Circuit City Returns to Service

Circuit City suggests better service is what sets it apart from competitors in FCB’s first campaign for the chain.

The strategy marks a return to the Richmond, Va.-based chain’s message of about a decade ago, when commercials were tagged, “Service is state of the art,” said Fiona Dias, senior vice president of marketing at Circuit City.

FCB’s work is tagged, “We’re with you,” and pushes a similar message. “One of the things about brands, you look back and find nuggets that were strong and you strayed from them,” Dias said.

FCB picked up the business, formerly at TBWA\Chiat\Day in New York, in March without a review. The agency’s strategy was em-braced by the chain, which is seeking a competitive edge against electronics superstores like Best Buy and big retail chains.

“The insight was that Circuit City stands for service; we help customers through the selling process, in contrast to big chains like Wal-Mart,” Dias said. “We haven’t talked about service in awhile, and it is a differentiation for us.”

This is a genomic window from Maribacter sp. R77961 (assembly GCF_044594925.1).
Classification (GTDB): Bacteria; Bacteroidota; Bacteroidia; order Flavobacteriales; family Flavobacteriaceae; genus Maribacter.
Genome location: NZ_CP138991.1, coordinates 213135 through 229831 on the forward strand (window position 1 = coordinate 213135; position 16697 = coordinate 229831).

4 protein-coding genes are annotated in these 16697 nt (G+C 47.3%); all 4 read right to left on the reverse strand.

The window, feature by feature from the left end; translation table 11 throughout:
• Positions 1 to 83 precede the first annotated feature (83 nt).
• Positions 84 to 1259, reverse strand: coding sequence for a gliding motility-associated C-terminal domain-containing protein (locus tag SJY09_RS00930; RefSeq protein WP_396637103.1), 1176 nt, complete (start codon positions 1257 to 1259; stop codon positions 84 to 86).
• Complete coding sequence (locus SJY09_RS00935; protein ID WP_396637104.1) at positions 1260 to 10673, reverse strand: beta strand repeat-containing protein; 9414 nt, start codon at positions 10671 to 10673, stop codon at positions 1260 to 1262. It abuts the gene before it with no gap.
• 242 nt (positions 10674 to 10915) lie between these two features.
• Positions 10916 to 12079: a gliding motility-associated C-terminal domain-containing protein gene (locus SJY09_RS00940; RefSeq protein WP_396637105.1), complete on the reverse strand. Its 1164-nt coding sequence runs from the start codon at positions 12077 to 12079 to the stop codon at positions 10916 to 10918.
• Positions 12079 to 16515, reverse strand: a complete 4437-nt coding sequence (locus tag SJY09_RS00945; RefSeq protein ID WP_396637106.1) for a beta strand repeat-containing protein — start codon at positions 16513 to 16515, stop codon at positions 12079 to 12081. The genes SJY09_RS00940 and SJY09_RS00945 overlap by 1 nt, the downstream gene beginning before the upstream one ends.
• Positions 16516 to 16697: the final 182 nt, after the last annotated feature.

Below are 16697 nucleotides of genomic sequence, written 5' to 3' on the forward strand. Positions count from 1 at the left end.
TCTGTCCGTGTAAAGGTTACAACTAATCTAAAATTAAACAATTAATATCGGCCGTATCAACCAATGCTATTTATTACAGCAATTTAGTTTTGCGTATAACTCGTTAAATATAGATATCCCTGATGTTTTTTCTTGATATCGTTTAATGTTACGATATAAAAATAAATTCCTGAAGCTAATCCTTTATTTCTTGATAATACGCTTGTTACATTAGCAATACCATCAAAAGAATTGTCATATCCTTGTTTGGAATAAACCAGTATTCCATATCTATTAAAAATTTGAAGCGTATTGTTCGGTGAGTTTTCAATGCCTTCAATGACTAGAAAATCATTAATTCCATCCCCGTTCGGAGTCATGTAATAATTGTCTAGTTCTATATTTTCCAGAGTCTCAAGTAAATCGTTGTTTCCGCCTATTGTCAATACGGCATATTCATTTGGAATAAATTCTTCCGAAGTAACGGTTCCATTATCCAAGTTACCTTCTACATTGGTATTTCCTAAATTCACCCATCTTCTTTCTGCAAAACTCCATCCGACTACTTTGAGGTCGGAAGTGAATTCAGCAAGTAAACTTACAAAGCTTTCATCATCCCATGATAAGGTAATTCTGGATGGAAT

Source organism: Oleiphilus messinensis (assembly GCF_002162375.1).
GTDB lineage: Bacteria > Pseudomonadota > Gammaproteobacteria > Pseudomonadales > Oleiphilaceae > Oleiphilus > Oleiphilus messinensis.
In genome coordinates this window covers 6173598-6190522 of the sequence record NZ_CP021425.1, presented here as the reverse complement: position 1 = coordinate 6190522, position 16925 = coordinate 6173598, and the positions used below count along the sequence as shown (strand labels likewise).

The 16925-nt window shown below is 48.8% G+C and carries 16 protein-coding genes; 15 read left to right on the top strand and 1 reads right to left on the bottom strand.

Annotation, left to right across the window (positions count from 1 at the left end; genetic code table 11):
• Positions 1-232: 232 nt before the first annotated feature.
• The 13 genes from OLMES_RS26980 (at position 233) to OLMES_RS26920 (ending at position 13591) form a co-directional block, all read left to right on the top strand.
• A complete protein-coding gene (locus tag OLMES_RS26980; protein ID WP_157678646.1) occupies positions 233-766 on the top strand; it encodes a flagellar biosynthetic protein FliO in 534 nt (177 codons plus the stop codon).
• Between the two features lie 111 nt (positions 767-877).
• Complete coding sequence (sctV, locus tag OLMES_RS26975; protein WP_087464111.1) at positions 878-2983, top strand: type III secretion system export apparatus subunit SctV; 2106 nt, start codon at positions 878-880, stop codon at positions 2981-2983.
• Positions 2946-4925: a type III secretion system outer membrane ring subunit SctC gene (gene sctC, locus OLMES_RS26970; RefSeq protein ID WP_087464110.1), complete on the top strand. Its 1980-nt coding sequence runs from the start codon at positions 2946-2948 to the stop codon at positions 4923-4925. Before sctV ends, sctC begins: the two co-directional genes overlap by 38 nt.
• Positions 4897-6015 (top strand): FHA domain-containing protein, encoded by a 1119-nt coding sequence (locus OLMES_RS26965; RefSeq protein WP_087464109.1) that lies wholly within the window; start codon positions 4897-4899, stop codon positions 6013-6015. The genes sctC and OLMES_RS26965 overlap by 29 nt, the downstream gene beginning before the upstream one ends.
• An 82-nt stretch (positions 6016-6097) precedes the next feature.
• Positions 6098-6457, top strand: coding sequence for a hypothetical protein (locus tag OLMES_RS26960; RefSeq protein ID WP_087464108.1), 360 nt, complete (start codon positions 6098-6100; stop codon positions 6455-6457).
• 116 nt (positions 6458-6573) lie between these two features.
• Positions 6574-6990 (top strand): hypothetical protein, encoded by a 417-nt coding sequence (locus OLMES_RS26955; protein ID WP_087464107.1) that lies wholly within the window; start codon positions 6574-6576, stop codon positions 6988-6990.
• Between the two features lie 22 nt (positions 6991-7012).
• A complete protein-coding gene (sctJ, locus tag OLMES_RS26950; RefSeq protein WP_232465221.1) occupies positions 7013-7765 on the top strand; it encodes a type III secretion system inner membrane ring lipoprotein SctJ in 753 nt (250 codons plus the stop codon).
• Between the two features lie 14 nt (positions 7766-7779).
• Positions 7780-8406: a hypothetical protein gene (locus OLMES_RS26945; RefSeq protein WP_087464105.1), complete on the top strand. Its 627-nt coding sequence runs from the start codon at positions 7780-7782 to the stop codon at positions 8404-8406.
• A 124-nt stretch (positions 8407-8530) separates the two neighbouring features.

The electronics sold by Circuit City generate what Dias called “salivation.” Coupled with that, however, “is a sense of self-doubt and insecurity because they are so complex.”

Two spots, which broke this month, portray those points with humor. In one, a man is talking to a clerk about how Direct TV will allow him to have sports “24-7.” The man’s wife appears, and the clerk covers, saying, “You’re right, sir. With Direct TV you and your family can enjoy wonderful educational channels.”

“Thank you,” the man mouths to the clerk as his wife lets the purchase go forward.

When it won the account, FCB’s billings were estimated at $50 million, although the chain’s total budget is about $400 million, Dias said.

Circuit City declined to allow agency executives to talk about their campaign.

Media, handled in-house, is fo-cused more on a male consumer, with heavy buys on networks such as ESPN.